Isn’t it time to admit that the tax cuts are not going to pay for themselves?
Larry Kudlow, the director of President Trump’s National Economic Council, was asked that question Friday morning on CNBC, and it’s an eminently fair question. After all, the cuts have reduced federal tax revenue, with corporate tax receipts falling by a third from fiscal 2017 to 2018. And, while it’s still early — the new tax law is just shy of a year old — it’s hard to find signs of the sustained restructuring of the economy that supply-side boosters of the law predicted.
Most economists expect the stimulus effect of the tax cuts and spending increases passed by Congress over the last 12 months to wear off after 2019, and without a long-lasting economic lift the tax law won’t be able to pay for itself.
Kudlow, though, is sticking to his guns.
“No, I think quite the opposite,” he told CNBC’s David Faber. “I think the tax cuts are working. I think nominal GDP is much higher than people expected. Even the CBO has acknowledged as much. I think you’re going to see the budget deficit come way down as a share of GDP because of faster economic growth. I mean, you know, we’re in a really good spot here if you ask me.”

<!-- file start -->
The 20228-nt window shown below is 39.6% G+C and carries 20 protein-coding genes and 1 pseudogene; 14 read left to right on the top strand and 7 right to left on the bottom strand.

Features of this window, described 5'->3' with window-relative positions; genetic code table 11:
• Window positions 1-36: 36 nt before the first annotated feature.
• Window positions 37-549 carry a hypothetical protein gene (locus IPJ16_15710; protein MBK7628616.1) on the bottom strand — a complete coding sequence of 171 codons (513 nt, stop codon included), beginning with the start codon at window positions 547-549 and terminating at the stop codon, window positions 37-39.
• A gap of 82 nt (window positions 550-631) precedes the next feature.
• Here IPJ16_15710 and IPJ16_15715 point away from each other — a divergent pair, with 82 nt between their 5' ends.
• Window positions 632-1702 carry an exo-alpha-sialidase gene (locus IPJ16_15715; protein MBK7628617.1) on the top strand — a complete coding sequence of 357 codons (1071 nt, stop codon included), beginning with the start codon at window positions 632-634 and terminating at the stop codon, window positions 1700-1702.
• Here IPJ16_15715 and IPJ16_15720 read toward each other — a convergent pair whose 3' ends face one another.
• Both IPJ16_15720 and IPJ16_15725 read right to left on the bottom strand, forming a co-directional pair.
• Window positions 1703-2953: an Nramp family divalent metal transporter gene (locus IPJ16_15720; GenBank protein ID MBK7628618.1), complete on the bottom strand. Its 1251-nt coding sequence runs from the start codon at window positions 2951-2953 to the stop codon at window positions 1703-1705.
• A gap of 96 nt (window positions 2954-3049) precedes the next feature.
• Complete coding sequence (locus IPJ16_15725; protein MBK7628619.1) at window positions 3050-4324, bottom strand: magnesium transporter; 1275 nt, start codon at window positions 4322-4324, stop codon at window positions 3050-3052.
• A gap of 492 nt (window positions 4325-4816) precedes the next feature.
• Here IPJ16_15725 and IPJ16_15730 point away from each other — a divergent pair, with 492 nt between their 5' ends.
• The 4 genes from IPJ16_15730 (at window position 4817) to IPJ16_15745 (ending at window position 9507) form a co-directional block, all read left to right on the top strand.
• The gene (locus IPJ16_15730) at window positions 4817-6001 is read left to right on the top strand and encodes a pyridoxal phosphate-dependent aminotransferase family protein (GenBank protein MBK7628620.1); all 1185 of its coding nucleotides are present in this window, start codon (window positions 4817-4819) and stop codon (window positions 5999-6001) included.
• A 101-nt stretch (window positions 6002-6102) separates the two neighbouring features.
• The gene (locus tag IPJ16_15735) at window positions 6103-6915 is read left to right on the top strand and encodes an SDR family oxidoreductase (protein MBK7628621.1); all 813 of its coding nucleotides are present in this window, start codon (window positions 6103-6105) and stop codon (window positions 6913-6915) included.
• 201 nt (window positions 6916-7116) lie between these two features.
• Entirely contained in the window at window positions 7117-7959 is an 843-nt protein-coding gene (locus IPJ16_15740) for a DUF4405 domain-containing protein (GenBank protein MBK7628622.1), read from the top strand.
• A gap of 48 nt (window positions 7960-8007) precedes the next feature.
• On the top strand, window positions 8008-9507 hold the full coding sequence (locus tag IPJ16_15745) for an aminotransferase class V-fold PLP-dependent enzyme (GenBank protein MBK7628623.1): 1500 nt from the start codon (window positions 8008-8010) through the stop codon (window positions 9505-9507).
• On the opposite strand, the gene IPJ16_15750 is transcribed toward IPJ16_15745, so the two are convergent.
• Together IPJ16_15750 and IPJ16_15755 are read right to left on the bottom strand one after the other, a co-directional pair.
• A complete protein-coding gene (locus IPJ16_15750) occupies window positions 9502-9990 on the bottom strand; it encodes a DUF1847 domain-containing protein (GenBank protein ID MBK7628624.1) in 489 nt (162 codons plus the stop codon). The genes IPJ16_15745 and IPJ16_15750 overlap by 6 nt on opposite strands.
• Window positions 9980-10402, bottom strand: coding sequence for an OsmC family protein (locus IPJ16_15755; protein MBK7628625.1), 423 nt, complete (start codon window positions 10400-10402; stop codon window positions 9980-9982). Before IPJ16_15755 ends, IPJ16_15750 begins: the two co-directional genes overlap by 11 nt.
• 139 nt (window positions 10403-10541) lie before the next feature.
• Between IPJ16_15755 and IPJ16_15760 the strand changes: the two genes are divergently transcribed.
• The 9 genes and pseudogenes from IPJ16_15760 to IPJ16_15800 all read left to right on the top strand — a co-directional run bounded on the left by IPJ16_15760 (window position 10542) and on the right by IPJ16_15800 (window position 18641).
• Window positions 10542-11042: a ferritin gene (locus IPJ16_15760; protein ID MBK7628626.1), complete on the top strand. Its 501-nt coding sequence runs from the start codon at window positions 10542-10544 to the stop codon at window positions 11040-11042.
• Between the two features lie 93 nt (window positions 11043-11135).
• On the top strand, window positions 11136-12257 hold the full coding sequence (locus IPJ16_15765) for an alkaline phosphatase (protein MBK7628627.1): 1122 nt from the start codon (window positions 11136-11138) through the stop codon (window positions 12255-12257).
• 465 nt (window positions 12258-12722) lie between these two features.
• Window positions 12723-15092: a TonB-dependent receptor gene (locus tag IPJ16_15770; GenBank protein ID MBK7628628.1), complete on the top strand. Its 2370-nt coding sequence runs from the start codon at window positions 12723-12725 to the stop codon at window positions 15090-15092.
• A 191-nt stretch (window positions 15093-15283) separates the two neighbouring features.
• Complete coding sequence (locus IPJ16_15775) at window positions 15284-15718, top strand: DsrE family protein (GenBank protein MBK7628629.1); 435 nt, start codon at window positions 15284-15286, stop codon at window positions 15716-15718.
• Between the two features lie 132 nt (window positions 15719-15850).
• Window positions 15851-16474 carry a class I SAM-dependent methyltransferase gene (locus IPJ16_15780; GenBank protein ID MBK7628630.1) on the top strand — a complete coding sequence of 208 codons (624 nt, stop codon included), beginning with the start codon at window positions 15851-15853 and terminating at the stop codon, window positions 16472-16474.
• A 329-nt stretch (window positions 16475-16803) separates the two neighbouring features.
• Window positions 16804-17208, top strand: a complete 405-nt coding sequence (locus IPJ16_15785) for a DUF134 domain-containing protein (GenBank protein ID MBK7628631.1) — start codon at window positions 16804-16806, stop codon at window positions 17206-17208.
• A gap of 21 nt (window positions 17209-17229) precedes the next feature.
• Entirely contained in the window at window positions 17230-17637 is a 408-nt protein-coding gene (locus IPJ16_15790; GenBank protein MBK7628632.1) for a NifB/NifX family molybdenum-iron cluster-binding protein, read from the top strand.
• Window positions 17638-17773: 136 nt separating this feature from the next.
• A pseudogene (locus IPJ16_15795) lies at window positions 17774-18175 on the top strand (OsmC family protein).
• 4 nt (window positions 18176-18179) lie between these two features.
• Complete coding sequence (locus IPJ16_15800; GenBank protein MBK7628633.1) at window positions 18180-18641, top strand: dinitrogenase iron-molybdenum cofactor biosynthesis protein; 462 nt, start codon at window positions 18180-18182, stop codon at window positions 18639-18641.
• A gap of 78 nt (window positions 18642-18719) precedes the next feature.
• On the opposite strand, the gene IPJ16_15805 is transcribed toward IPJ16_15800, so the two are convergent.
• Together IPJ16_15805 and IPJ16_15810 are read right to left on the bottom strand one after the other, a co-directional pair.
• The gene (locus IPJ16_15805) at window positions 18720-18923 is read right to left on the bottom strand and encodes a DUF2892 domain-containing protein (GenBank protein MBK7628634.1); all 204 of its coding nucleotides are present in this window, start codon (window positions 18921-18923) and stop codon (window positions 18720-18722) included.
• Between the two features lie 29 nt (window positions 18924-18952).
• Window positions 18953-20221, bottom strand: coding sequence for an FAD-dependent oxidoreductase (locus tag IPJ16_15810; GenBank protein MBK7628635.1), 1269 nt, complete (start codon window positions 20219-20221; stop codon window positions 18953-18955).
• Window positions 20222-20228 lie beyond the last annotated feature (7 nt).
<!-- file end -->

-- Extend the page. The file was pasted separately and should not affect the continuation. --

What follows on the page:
Faber was incredulous: “You really think the budget deficit is really going to start falling next year, Larry? You really do? I mean, revenues don’t seem to be pointing to that. [CBO] doesn’t seem to be pointing towards that. What underlies that, even if we maintain, let’s call it 3 percent [GDP growth]?”
Kudlow said he thinks revenues will rise and pointed to President Trump’s call for “a very tough budget” for next year, with 5 percent cuts to non-defense discretionary spending, as helping close the gap.
“I think the combination of spending limits and economic growth will do the trick,” Kudlow said. “I mean, the deficit as a share of GDP will come down a lot in the next few years.”
Few if any economists outside the Trump administration share that forecast.
Watch Kudlow’s tax and deficit comments below.